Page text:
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Discussion Starter · #12 ·
Gentlemen:

Thanks for all your comments. I'll respond to your quries the best I can.

Grey Matter: Backfire... --- very possible

Vegas Matt: Open wide and swallow... --- Let's hope not. It sure looks like the blast went from right to left (bottom left photo).

JKUCSMA: Timing failure... --- Good guess, my service manager and the VW regional case manager suggested a cam failure or a problem with the variable valve timing... with a spark ignition.

Nickm: ... and it will never happen again --- It will never happen again only if they identify the cause.

AndrieK: One bad apple --- The problem is that if there's one there's bound to be another.

Spockcat: Boom --- My son said it wasn't as good as our old homemade works. (He's right!)

Chitown alex: Really sucks --- damn straight. I'll tell you about my dealers later, right now they're my best friends.

Nickyt: Timing chain breaks (we'll see), intake valve open (it looks like two cylinder plenum were blown open, 2 and 5 counting from either end), gas, spark --- yea, yea, yea… I’m starting to see the picture.

Bagger: Right fuel --- 93 octane, since new.

2vwatatime: Metal manifolds --- I've had backfires before, but they've always gone back out the exhaust without ever damaging the exhaust header, pipes or muffler. The use of plastic in the intake manifold was most likely a weight savings strategy. I'm sure they weighed the consequences.

So in summary let me clarify how serious I believe this problem to be. If the source of this problem is not identified, it is going to happen again. And when it blows, I don’t want to be in it…

Thanks again for all your input.

 

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No offense, but you're confusing intake & exhaust (far more common) events. Trust me on this, but you most certainly do not want a metal intake if it's the fuel reg...
J
 

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Holy Shnickey! Thank goodness for warranties! kaboom
 

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Wow! That just hurts to see that!
 

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I cannot be certain of how similar the two engines are, but you may consider checking out the B6 Passat forum over on VWVortex. There are MANY owners on there with blown (for various reasons) 3.6 VR6s.
 

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I think the general Achilles Heel with the 3.6 is a bolt on the oil pump that comes loose or shears off, causing oil pressure issues that can lead to engine damage. I thought this was an issue with the early productions of the 3.6 and has been addressed in the later ones, but i'm really not sure.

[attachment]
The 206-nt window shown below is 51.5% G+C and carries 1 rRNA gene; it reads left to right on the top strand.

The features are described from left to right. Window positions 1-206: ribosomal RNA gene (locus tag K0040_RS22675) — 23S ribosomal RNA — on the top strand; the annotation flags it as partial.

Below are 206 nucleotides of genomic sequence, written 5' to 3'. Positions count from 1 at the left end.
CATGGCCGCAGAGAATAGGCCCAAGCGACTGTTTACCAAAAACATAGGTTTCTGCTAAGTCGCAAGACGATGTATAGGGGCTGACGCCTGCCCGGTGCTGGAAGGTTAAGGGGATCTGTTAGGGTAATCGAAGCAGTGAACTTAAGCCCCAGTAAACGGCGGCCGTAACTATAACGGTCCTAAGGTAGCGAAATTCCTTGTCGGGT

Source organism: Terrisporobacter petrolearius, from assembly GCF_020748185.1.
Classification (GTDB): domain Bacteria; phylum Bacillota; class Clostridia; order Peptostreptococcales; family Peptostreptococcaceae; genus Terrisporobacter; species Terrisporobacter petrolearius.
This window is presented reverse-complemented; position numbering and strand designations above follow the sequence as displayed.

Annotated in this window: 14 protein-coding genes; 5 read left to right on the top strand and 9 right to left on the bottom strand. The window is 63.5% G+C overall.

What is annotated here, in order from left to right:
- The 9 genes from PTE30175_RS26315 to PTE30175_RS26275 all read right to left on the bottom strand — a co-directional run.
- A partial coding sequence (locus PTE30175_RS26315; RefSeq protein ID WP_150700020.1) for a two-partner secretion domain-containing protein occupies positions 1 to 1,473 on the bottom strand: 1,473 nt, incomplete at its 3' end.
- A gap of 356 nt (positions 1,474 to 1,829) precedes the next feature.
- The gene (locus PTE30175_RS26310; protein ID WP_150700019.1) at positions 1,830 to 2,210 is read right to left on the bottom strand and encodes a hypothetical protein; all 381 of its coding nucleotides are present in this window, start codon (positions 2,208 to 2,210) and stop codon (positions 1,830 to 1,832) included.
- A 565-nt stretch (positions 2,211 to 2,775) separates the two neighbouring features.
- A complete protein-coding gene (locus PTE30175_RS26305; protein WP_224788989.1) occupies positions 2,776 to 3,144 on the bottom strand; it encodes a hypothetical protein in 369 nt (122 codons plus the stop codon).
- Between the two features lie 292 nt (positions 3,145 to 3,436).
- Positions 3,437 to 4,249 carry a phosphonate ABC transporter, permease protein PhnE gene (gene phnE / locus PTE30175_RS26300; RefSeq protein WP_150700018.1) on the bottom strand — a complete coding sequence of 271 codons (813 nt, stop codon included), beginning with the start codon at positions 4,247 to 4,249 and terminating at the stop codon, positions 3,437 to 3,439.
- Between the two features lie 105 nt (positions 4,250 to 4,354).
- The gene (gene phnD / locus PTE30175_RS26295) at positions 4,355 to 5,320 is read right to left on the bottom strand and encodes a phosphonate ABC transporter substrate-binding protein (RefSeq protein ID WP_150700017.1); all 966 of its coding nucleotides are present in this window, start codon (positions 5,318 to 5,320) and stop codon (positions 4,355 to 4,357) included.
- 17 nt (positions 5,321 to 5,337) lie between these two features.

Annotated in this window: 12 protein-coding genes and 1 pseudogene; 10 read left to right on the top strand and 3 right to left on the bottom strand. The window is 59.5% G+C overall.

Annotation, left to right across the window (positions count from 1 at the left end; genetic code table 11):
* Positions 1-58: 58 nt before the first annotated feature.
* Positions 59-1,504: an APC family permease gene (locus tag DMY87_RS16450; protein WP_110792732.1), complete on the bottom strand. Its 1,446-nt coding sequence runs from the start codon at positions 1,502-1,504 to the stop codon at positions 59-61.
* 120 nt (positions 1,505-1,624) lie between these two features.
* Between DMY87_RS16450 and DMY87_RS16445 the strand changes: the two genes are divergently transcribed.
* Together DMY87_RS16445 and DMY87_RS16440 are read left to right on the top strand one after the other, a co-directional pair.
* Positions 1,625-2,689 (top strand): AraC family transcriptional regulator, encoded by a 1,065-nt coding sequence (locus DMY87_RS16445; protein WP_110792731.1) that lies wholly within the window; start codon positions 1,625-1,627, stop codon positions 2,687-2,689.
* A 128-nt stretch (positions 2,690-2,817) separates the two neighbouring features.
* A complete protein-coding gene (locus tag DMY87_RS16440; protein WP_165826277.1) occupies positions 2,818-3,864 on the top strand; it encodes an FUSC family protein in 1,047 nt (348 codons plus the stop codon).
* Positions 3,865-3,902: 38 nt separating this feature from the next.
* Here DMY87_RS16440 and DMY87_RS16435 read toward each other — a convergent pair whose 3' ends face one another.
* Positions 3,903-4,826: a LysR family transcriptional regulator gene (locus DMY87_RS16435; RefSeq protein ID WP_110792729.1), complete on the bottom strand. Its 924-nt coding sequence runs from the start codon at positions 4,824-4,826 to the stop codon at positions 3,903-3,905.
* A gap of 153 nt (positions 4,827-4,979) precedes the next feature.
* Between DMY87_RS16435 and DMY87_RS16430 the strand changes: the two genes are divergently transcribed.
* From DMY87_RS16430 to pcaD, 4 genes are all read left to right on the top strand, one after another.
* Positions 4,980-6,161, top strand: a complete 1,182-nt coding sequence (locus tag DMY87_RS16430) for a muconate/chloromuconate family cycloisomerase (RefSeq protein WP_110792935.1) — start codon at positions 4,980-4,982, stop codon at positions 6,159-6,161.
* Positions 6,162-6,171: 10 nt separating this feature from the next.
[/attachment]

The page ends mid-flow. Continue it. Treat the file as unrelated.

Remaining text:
Matt
 

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Discussion Starter · #18 ·
2008 Volkswagen Touareg – The Exploder and the Phoenix

Gentlemen:

The dust has settled - new title in pocket - VWoA has given me a new car.

Right after my last post, a VW service manager called to tell me that my vehicle had exploded because it had 18% alcohol in the fuel (VW only allows up to 10% alcohol). He said I must have gotten a “bad tank of gas, maybe E85”. He continued to reassure me that Volkswagen would repair the problem because the car was so new, even though “According to your owner’s manual the maximum allowed is 10%.”

So VW is telling me that my actions caused the problem and violated the warranty. How could I refuse their generous / magnanimous offer? Easy.

VW’s explanation of the cause of the problem was totally inadequate. Even if there was E85 in the tank there should not have been fuel in the intake manifold. Long story short, there was a problem with a valve in the evaporative emissions system that allowed a full tank full of gasoline vapors to be pushed up into the intake manifold. That and the apparent backfire constituted the required fuel/spark to ignite.

The lessons here are many:

· Don’t believe everything you hear.
· Don’t rollover just because your opponent is a big corporation
· Do understand how things work
· Do find out how if you don’t know
· Do standup for your rights as a consumer.

There’s more if anyone’s interested.
 

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I would say show them the receipt (with 93 octane) You had just gotten a tank full of gas right? As far as I know 93 octane does not contain alcohol? (I could be wrong)